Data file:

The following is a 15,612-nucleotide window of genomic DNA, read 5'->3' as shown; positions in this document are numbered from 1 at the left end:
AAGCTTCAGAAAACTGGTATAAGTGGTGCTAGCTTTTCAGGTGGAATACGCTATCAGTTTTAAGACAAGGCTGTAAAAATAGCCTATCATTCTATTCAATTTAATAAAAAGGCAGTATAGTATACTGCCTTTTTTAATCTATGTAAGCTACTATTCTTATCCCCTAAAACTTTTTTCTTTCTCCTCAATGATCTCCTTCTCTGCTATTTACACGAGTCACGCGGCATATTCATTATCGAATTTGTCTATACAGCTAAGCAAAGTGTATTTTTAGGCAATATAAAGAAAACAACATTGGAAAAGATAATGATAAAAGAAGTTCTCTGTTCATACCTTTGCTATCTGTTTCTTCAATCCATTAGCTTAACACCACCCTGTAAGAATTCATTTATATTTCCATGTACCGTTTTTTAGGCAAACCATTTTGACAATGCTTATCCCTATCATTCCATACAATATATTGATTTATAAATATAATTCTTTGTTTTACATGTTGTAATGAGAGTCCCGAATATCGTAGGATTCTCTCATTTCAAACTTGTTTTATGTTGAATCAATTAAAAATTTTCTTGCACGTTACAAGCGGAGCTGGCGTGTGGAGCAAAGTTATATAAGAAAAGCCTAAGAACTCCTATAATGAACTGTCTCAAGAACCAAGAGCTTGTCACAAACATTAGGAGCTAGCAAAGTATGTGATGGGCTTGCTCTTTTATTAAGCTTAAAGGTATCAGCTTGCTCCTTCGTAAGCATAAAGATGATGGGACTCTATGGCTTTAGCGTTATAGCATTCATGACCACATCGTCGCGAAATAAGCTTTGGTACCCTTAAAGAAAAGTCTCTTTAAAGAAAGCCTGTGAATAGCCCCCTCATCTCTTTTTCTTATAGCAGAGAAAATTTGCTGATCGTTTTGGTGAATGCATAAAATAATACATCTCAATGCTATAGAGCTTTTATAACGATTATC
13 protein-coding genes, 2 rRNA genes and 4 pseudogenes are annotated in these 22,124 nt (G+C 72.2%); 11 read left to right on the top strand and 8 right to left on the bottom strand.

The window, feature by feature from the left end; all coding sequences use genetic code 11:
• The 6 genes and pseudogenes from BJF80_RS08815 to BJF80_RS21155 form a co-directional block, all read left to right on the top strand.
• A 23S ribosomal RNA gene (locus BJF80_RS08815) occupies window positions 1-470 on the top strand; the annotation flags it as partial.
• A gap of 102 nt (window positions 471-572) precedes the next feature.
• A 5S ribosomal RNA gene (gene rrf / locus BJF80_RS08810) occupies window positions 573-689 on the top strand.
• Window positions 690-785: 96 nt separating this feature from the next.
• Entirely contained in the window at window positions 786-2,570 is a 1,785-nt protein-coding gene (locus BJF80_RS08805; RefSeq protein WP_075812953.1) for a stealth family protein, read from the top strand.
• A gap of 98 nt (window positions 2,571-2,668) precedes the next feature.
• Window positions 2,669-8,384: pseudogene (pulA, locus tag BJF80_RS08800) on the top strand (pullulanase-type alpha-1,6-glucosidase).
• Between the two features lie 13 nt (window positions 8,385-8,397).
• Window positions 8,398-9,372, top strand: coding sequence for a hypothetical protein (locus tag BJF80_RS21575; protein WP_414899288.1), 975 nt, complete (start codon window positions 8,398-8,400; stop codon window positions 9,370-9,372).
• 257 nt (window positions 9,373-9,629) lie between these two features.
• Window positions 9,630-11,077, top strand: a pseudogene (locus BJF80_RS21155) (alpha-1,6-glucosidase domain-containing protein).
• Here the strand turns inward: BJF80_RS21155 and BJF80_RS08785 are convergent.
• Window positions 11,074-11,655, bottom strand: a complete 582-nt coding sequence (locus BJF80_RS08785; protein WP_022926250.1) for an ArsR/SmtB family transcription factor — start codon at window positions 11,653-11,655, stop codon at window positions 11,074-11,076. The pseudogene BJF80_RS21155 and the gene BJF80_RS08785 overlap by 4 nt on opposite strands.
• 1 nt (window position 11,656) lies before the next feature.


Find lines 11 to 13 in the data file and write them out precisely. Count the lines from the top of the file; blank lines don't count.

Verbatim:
• A gap of 98 nt (window positions 2,571-2,668) precedes the next feature.
• Window positions 2,669-8,384: pseudogene (pulA, locus tag BJF80_RS08800) on the top strand (pullulanase-type alpha-1,6-glucosidase).
• Between the two features lie 13 nt (window positions 8,385-8,397).